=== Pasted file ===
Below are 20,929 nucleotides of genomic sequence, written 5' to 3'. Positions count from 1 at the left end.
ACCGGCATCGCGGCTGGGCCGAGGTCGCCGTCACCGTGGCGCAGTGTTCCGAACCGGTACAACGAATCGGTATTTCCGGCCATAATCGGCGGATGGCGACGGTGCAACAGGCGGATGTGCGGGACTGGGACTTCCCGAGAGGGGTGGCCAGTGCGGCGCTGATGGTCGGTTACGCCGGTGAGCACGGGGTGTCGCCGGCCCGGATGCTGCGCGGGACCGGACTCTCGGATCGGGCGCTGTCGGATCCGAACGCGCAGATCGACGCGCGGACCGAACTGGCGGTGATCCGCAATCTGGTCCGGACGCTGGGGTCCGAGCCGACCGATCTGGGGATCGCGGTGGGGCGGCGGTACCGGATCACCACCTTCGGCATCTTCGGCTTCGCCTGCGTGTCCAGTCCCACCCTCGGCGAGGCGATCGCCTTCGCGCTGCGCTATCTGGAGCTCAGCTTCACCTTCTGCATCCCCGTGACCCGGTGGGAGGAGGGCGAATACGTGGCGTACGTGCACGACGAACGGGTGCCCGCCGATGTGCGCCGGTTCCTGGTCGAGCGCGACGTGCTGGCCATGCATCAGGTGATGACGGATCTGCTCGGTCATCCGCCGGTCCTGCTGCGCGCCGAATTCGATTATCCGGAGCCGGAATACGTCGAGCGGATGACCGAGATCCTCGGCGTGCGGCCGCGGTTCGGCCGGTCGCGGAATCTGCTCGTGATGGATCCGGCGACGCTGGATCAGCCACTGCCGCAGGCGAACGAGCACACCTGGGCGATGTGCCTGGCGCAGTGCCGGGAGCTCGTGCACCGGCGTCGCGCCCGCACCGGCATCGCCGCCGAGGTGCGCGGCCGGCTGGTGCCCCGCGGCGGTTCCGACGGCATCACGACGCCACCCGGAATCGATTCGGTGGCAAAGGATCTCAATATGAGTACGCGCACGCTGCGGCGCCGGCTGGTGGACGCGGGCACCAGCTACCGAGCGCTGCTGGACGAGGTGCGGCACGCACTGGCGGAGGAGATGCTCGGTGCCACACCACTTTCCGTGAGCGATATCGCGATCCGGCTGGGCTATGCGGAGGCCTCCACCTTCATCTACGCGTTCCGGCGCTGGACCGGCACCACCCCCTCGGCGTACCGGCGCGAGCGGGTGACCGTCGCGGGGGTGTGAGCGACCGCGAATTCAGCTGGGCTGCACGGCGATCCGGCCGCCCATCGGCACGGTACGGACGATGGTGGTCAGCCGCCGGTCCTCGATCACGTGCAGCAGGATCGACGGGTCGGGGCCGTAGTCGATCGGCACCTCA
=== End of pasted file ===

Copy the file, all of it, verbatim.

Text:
Below are 20,929 nucleotides of genomic sequence, written 5' to 3'. Positions count from 1 at the left end.
ACCGGCATCGCGGCTGGGCCGAGGTCGCCGTCACCGTGGCGCAGTGTTCCGAACCGGTACAACGAATCGGTATTTCCGGCCATAATCGGCGGATGGCGACGGTGCAACAGGCGGATGTGCGGGACTGGGACTTCCCGAGAGGGGTGGCCAGTGCGGCGCTGATGGTCGGTTACGCCGGTGAGCACGGGGTGTCGCCGGCCCGGATGCTGCGCGGGACCGGACTCTCGGATCGGGCGCTGTCGGATCCGAACGCGCAGATCGACGCGCGGACCGAACTGGCGGTGATCCGCAATCTGGTCCGGACGCTGGGGTCCGAGCCGACCGATCTGGGGATCGCGGTGGGGCGGCGGTACCGGATCACCACCTTCGGCATCTTCGGCTTCGCCTGCGTGTCCAGTCCCACCCTCGGCGAGGCGATCGCCTTCGCGCTGCGCTATCTGGAGCTCAGCTTCACCTTCTGCATCCCCGTGACCCGGTGGGAGGAGGGCGAATACGTGGCGTACGTGCACGACGAACGGGTGCCCGCCGATGTGCGCCGGTTCCTGGTCGAGCGCGACGTGCTGGCCATGCATCAGGTGATGACGGATCTGCTCGGTCATCCGCCGGTCCTGCTGCGCGCCGAATTCGATTATCCGGAGCCGGAATACGTCGAGCGGATGACCGAGATCCTCGGCGTGCGGCCGCGGTTCGGCCGGTCGCGGAATCTGCTCGTGATGGATCCGGCGACGCTGGATCAGCCACTGCCGCAGGCGAACGAGCACACCTGGGCGATGTGCCTGGCGCAGTGCCGGGAGCTCGTGCACCGGCGTCGCGCCCGCACCGGCATCGCCGCCGAGGTGCGCGGCCGGCTGGTGCCCCGCGGCGGTTCCGACGGCATCACGACGCCACCCGGAATCGATTCGGTGGCAAAGGATCTCAATATGAGTACGCGCACGCTGCGGCGCCGGCTGGTGGACGCGGGCACCAGCTACCGAGCGCTGCTGGACGAGGTGCGGCACGCACTGGCGGAGGAGATGCTCGGTGCCACACCACTTTCCGTGAGCGATATCGCGATCCGGCTGGGCTATGCGGAGGCCTCCACCTTCATCTACGCGTTCCGGCGCTGGACCGGCACCACCCCCTCGGCGTACCGGCGCGAGCGGGTGACCGTCGCGGGGGTGTGAGCGACCGCGAATTCAGCTGGGCTGCACGGCGATCCGGCCGCCCATCGGCACGGTACGGACGATGGTGGTCAGCCGCCGGTCCTCGATCACGTGCAGCAGGATCGACGGGTCGGGGCCGTAGTCGATCGGCACCTCA